Internet Protocol (IP) Address FAQs
Internet Protocol (IP) is a networking protocol. It is a governing set of rules that allows information to be transmitted across the internet.
An IP address ensures that data, which travels in packets, can be transmitted to any device or hardware on the internet. It standardizes the way information is routed from one user or device to another.
An IP address is a unique string of numbers, separated by periods or colons. These numbers correspond to a specific piece of hardware, be it a router, a phone, computer, etc.
In many ways, an IP address fulfills the same need that your home address does. It helps information find a way to / from your specific location.
A common question or concern is “what type of information can people gain if they know my IP address?” Generally speaking, an IP address can provide insight into a user’s location (continent, state, city, zip code) as well as the service provider. However, an IP address does not provide insight into a user’s name or address.
While an IP can provide location information, it should also be noted that the provided location can be several miles off. Or, if the traffic is routed through a VPN, even states or continents away.
There are a variety of ways to find your IP address. Many methods depend on the device in use. Many websites, including this Fastmetrics page, offers users the opportunity to view their IP address for free.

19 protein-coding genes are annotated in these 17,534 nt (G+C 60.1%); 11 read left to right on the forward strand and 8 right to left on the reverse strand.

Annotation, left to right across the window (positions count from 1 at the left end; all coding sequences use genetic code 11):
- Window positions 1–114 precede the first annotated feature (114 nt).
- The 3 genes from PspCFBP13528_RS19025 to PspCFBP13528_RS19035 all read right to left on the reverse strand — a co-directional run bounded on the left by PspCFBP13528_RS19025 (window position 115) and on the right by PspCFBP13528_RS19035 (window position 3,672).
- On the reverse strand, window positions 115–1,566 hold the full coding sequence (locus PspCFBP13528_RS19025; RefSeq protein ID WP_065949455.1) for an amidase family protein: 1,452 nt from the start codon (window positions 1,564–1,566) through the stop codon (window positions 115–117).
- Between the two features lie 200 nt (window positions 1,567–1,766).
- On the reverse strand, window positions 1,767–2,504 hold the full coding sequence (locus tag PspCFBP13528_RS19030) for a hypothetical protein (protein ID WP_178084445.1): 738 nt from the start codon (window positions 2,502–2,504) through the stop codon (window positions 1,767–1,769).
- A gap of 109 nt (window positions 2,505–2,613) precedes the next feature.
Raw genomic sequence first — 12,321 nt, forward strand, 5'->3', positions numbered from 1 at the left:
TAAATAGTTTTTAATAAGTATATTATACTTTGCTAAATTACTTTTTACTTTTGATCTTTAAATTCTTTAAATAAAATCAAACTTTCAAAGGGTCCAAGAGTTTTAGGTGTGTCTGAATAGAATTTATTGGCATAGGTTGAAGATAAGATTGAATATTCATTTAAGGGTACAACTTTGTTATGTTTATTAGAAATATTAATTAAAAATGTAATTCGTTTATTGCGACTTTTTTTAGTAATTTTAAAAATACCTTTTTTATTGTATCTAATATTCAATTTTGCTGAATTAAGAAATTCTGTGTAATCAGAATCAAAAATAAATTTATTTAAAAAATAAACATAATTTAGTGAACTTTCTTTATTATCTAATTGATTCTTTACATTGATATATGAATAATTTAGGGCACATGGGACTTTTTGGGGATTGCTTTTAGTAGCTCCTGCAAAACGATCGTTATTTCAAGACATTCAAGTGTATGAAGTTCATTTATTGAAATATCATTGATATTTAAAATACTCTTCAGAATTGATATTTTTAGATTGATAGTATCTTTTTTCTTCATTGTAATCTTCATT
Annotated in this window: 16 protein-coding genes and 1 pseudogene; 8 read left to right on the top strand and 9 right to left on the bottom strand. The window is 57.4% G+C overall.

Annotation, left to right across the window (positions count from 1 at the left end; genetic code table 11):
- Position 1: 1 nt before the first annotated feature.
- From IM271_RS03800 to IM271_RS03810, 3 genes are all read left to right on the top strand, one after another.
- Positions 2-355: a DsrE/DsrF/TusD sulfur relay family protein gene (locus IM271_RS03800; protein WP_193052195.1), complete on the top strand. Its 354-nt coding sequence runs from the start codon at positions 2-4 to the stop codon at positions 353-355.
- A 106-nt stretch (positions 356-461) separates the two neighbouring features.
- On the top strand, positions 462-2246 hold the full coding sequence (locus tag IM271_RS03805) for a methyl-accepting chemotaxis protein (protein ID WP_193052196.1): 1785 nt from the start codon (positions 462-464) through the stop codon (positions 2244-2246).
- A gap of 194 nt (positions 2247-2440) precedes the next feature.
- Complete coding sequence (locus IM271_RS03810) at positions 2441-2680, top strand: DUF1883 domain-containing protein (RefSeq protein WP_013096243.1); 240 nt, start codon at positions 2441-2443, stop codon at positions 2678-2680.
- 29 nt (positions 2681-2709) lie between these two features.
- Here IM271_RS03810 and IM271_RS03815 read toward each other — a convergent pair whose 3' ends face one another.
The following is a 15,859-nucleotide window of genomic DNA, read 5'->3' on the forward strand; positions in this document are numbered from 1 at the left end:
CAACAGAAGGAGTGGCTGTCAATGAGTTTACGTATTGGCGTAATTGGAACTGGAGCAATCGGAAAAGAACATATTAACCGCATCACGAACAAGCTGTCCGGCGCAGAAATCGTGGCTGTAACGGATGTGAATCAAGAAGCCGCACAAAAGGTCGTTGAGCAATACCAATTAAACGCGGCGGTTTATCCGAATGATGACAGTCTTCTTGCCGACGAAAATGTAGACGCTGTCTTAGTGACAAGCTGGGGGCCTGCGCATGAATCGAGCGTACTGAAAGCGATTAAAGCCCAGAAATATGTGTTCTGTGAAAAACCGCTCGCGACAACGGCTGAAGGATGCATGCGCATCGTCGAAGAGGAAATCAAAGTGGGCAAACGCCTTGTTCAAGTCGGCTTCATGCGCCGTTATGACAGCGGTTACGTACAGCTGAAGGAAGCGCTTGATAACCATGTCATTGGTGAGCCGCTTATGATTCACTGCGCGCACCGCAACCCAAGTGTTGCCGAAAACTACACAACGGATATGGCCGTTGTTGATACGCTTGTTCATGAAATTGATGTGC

In addition to websites that offer to look up IP info, you can typically check your computer’s network settings by following the steps and procedures unique to your Operating System (typically beginning in your Network Settings or similar).
You can also use the command prompt (for example, ifconfig for the LINUX OS or ipconfig for Windows Operating Systems), to determine your unique IP address.
There are two types of IP addresses; static and dynamic. A static IP address, as the name suggests, remains the same. Conversely, a dynamic IP address may change each time a device connects to the internet.
Because dynamic IP addresses offer flexibility within a network, Internet Service Providers (ISPs) typically assign dynamic IPs to residential users.
However, many businesses, which often require the use of servers, FTPs, VPNs for remote access, are typically assigned static IPs. Static IPs can accommodate the need for a consistent locational reference.
IPv4 and IPv6 are both internet protocol versions (version 4 and version 6 respectively). IPv4 addresses consist of 32-bit value. As the amount of people, businesses, organizations and devices that rely on access to the internet increase, so to do the demands for IP addresses.
The 32-bit value used for IPv4 addresses cannot accommodate the growing need for internet access, and therefore IPv6 was released. Today, IPv4 and IPv6 are both in use. Many experts expect that a full transition to IPv6 will occur in the future.
IPv4 addresses are broken down into five classes: Class A, Class B, Class, C, Class D and Class E. These classes are defined by the IP address range as well as their purpose.
The most widely used classes are;
- Class A (18.104.22.168 -22.214.171.124)
- Class B (126.96.36.199 – 188.8.131.52)
- Class C 184.108.40.206 – 220.127.116.11)
Class D is reserved for multicasting applications (one-to-many) as opposed to typical networking operations.
Class E is considered experimental and used for study or research and development purposes.